Sendero, Tikka, Others

Fursty

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Joined
Oct 28, 2014
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Looking for a good long range 7mm mag. I don't want to spend through the roof (<$1500, prefer under $1000), but would like something that is .5-1.0 moa groups at 100 yds.

I have been reading that the Sendero is good out of the box with a lot of upgrade options down the road. Also, a few comments on Tikka T3 and a few savage 110?.

Please give me some guidance

Plan to use Nightforce NXS on the rifle.

Also, besides this site where is a good place to find a used rifle?

Thank you.
 
Sendero for sure and Savage depending on the model.

I would not consider Tikka because of the horrible experience I had with one and the sorry Beretta Customer Service.
 
Take a look at the Steyr prohunter and the Rem CDL SF at your price. I think the Sendero will be a little higher. The Steyr is made in 7mm WSM the CDL SF is in 7mm RM. Not sure which one you are looking for.

Good luck and shoot straight

Bob
 
I would go with the Sendero. They are good shooters out of the box and get even better with minimal work (action bedding and trigger tuning). Remington also makes a long range rifle that is well within your price range. I have heard pretty good things about them. But have not shot one myself.
 
Thank Bob...

Looking for 7mm RM

Why the CDL vs the sendero?

I have owned a Sendero in 300 Win Mag and still own 2 CDL SF's in 270 win and 260 rem.

The CDL SF is a wood stocked firearm which may be a deal breaker for you both of mine are serious shooters 1/2 moa with reloads. I have never shot factory through mine. It's a little lighter than a sendero and the cost new is more in your range. I see the sendero selling for 1100 to 1200.00 a little over your price range. The CDL SF can be had for 800 -900.00 and later if you bang up the stock its any easy change.

If you can get the Sendero for 1000 I would buy it. That would be a pretty good deal.

Good luck and shoot straight

Bob
 
I've had and used Tikka and Sendero both.. through experience, I'd say Tikka. Tikka has a much nicer trigger, they weigh a lot less and have a sturdier action, hands down.

My Sendero needed a jewel trigger and a skim-bedding to shoot like Tikka does "out of the box" Also did a bolt-knob on my sendero because I didn't like banging my knuckle on the scope each time I cycled a round... I liked my sendero once the upgrades were made, but I wouldn't monkey around or go the sendero direction again. Accuracy-edge, bolt/action ruggedness, rifle weight, comfort/& adjustments trigger-wise, a detachable mag (and) FEEDING out of that mag ALL goes to Tikka.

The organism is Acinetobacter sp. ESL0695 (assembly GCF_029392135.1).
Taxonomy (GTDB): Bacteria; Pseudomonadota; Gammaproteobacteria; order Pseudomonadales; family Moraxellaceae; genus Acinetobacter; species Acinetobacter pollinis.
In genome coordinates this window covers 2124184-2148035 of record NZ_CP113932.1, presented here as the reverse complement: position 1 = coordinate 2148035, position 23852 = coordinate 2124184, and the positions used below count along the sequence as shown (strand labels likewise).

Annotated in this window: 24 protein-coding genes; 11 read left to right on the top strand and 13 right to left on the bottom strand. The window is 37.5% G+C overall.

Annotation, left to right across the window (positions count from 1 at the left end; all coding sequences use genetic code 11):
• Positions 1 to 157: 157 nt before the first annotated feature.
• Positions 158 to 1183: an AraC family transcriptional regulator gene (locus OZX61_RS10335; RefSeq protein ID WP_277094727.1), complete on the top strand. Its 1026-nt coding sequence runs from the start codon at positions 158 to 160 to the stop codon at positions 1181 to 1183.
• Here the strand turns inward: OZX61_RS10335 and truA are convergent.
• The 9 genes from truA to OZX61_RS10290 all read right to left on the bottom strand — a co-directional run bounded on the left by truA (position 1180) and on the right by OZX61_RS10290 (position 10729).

That is my opinion
 
Thanks.

Anyone else with pros/cons of the Sendero vs Tikka

I do like the detachable magazine, but really just want something to shoot sub moa without messing with. (In my price range)
 
I agree with considering tikka. I just finished two builds,then I decide to buy a fluted barrel tikka. There are some nice mods you can do yourself and the guns have a super slick action. I dumped a decent amount of money into my builds and this tikka is less than 1000 tricked out. Trigger is very nice and adjustable......
 
My vote would go to the Tikka, you get the most for you dollar and they guarantee accuracy. Mine shoots amazing 0.40" diameter hole 5 shots at 100 yards and the rifle has over a 1000 rounds down the barrel in 270 wsm. The bolts a very smooth and the have an external type extractor which is a superior design compared to the remington they also have a very nice trigger stock. They are also very light. They are at least $400 cheaper than the Sendero. With the savings you could upgrade the stock to bell and carlson, the bolt and the bolt shroud. The worst part about a tikka is that they are imported through beretta.